The faces are what you want to look at here, more than anything. The eyes are frightfully real, which was probably a much more difficult task of texturing and lighting than it might seem, and the expressions around them convey real emotion. The look of disdain on Wolf's face is utterly priceless, just barely ahead of the hilarious hate on Jeffry's face before he knocks the "camera" over in his stage intro. And yes, Lau looks old, but he looks old in that "shut up, ankle-biter, 'cuz I can still beat you stupid and make you say thank-you" kind of way.

    Of course, all that only shows up in the close-ups. In long shot, it's the stage graphics that stand out, which we never though would have held up on PS2. AM2 has beaten expectations with the background graphics here, especially in brilliant arenas like the city rooftops and Greek ruins. The helicopter spotlights in the city are nothing short of amazing, creating perfect highlights and shadows on the fighters below. The weird Plasto-Sheen from the early test versions is long gone, largely replaced by realistic, muted reflections. Other levels impress with realtime ground surfaces. Sand and snow are kicked out of the way, flying away in puffs and leaving smooth trails where the action has passed, while stone tile floors crack and smash under the impact of throws. It's hard to overstate how good the realtime stage elements are. The polygon deformation and particle accents combine to create a great accent to a hard hit.

    And it perhaps goes without saying, but just for the fun of it, we'll mention that Virtua Fighter 4 raises the bar again for character animation in a fighting game. The original Virtua Fighter was one of the very first games to do realistic human animation in 3D, and the tradition thus started continues three games later. All the familiar characters have their old suites of moves and more, while Lei-Fei and Vanessa hold up the series' standard with their new styles. Vanessa may not have the flash of her fellow newcomer's Shaolin style, but her mix of kickboxing and grappling moves has the harsh impact of real vale tudo.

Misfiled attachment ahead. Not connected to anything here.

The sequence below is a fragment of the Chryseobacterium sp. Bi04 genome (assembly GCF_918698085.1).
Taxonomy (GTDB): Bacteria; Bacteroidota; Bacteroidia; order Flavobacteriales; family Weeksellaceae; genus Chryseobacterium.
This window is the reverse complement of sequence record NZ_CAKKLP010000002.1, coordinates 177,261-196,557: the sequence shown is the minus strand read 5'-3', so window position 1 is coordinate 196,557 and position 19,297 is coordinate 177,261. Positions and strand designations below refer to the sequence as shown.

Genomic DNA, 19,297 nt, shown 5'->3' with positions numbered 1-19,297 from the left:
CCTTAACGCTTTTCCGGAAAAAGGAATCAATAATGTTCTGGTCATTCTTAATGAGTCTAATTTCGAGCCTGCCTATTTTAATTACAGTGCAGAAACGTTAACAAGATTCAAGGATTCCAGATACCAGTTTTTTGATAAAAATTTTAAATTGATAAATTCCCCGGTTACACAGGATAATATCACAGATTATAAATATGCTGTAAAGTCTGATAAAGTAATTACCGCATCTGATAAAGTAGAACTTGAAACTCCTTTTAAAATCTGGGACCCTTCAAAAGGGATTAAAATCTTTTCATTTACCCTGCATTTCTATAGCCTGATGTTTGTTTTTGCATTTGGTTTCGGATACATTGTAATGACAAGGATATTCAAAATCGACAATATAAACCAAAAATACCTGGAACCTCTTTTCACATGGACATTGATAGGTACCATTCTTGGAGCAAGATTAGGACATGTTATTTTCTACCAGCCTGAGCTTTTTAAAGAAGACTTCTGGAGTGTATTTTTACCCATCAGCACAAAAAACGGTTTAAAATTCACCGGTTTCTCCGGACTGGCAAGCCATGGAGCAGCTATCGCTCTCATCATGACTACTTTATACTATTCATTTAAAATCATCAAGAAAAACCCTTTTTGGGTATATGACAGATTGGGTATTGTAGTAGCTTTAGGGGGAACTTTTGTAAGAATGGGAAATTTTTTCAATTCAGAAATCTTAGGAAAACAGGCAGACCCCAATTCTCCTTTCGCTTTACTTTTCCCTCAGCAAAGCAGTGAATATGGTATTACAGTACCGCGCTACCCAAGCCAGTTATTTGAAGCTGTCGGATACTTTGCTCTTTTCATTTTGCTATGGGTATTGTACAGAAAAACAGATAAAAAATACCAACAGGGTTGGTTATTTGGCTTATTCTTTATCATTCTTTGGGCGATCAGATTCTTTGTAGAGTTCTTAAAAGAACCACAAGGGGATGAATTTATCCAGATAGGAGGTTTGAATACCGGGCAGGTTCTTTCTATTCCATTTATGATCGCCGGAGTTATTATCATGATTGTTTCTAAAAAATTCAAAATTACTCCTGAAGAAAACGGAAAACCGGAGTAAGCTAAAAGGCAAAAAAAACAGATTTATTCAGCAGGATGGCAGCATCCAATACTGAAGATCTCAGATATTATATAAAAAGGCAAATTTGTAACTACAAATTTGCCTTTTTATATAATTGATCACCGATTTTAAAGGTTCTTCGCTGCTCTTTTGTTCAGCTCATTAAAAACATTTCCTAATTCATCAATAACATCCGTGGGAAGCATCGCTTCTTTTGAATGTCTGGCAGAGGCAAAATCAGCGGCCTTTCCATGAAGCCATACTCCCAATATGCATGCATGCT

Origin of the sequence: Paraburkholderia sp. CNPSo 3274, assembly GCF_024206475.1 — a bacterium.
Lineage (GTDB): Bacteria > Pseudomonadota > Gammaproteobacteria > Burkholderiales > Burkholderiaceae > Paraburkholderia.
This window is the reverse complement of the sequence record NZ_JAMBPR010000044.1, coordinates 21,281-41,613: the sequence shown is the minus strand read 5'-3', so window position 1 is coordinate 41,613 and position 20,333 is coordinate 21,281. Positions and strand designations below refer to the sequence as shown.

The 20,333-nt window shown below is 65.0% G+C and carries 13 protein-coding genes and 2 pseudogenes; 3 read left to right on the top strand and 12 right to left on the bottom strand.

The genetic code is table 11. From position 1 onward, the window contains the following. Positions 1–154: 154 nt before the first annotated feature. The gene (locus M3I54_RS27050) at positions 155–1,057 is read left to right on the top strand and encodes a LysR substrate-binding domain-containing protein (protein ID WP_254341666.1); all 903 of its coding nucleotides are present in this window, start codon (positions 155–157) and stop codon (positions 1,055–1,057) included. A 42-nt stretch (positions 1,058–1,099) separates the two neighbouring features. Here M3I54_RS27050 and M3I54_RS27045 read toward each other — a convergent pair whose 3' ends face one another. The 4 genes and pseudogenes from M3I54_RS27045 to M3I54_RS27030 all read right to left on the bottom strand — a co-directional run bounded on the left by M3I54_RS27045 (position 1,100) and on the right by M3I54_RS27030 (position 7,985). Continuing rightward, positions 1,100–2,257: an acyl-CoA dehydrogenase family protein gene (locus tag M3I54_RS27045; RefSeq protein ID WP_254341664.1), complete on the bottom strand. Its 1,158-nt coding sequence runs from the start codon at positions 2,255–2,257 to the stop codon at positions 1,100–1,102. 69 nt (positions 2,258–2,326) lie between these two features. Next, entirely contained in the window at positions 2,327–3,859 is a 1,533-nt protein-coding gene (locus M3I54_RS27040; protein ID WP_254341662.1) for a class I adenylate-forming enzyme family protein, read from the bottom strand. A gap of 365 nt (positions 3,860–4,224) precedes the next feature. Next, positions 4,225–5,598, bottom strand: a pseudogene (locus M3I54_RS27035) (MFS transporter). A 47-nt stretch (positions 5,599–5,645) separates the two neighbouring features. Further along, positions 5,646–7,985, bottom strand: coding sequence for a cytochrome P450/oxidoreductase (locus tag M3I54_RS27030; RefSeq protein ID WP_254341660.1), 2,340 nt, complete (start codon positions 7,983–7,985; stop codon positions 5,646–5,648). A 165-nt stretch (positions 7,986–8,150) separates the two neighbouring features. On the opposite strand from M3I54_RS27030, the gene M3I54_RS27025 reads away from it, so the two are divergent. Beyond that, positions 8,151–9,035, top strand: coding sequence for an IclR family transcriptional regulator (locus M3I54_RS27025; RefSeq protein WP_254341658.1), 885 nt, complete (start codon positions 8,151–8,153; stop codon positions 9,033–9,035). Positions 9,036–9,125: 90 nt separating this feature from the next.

Of course, for some people it will all come back to the aliasing. To be honest, we hardly notice it any more, in the face of all the game's other good points (especially once we discovered the wealth of alternate player skins in Kumite mode), but some people can't help but get hung up on flaws like that. Too bad. If you can forgive that, this is one of the PS2's best-looking games. And the soundtrack cranks beautifully, with a mix of electronic tunes and pounding metal -- since you wouldn't want anyone to forget that Yu Suzuki is in charge.

    The new era of fighting has officially begun, then. This summer is when things really get interesting, with Tekken 4 a definite and Soul Calibur II likely on the way not long after, but Sega's head start is just one of many reasons you should get cracking on Virtua Fighter 4. Irrelevant though our opinion might be in the eyes of the fighting fiends who <I>really</I> get it -- sorry about our inability to gauge character comparisons in perfect detail, or analyze the counter-grappling system for a few hundred words, but it just ain't in our blood -- we've had a good time with VF4, and we're going to have some more as soon as we can.

    Presentation: 9.2
    Graphics: 9
    Playability: 9.5
    Sound: 8
    Lasting Appeal: 9.5
    Overall: 9.3
  11. SummAh

    SummAh Well-Known Member

    Re: Reviews

    gamespot's review was quite good too!

    only problem i have with some of the reviews...almost all of them gave the wrong msg abt VF3. (too hard, not fun..levels got too complicated for their own good etc etc etc etc etc) Crikey~

    Another question to think about...
    I wonder how many journalists actually know of VFDC...gamespy had a link to a VF fan site. (tiger and swan)

    Maybe it's time we notify the world of our existence?
    Maybe not...imagine the countless amount of Chucky and LA clones..../versus/images/icons/wink.gif

    Outta boredom..I went over to Gamefaqs board n saw this
    " I reckoned a week is all u'll need to master a character....a year is too long."

  12. CIN

    CIN Well-Known Member

    Re: Reviews

    Maybe it's time we notify the world of our existence?
    Maybe not...imagine the countless amount of Chucky and LA clones....